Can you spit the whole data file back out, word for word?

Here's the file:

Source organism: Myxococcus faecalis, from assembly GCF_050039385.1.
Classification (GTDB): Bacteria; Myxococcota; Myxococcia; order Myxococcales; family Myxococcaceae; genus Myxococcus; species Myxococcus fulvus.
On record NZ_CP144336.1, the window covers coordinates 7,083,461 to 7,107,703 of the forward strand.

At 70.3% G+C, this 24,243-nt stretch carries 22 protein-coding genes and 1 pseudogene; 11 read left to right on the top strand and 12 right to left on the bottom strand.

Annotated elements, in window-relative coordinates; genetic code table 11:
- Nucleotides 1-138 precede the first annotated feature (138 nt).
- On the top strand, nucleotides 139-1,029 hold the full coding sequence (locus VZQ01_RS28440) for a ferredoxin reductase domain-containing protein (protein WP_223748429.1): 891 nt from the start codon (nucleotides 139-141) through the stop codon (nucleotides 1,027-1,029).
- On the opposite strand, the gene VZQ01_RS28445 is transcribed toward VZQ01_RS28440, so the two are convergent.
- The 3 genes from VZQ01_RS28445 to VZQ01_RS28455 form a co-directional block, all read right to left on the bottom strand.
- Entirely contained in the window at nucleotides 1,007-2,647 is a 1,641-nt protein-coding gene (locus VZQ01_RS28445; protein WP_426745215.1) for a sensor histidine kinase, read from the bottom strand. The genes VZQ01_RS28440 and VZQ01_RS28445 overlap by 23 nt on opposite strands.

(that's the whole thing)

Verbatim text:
Source organism: Myxococcus faecalis, from assembly GCF_050039385.1.
Classification (GTDB): Bacteria; Myxococcota; Myxococcia; order Myxococcales; family Myxococcaceae; genus Myxococcus; species Myxococcus fulvus.
On record NZ_CP144336.1, the window covers coordinates 7,083,461 to 7,107,703 of the forward strand.

At 70.3% G+C, this 24,243-nt stretch carries 22 protein-coding genes and 1 pseudogene; 11 read left to right on the top strand and 12 right to left on the bottom strand.

Annotated elements, in window-relative coordinates; genetic code table 11:
- Nucleotides 1-138 precede the first annotated feature (138 nt).
- On the top strand, nucleotides 139-1,029 hold the full coding sequence (locus VZQ01_RS28440) for a ferredoxin reductase domain-containing protein (protein WP_223748429.1): 891 nt from the start codon (nucleotides 139-141) through the stop codon (nucleotides 1,027-1,029).
- On the opposite strand, the gene VZQ01_RS28445 is transcribed toward VZQ01_RS28440, so the two are convergent.
- The 3 genes from VZQ01_RS28445 to VZQ01_RS28455 form a co-directional block, all read right to left on the bottom strand.
- Entirely contained in the window at nucleotides 1,007-2,647 is a 1,641-nt protein-coding gene (locus VZQ01_RS28445; protein WP_426745215.1) for a sensor histidine kinase, read from the bottom strand. The genes VZQ01_RS28440 and VZQ01_RS28445 overlap by 23 nt on opposite strands.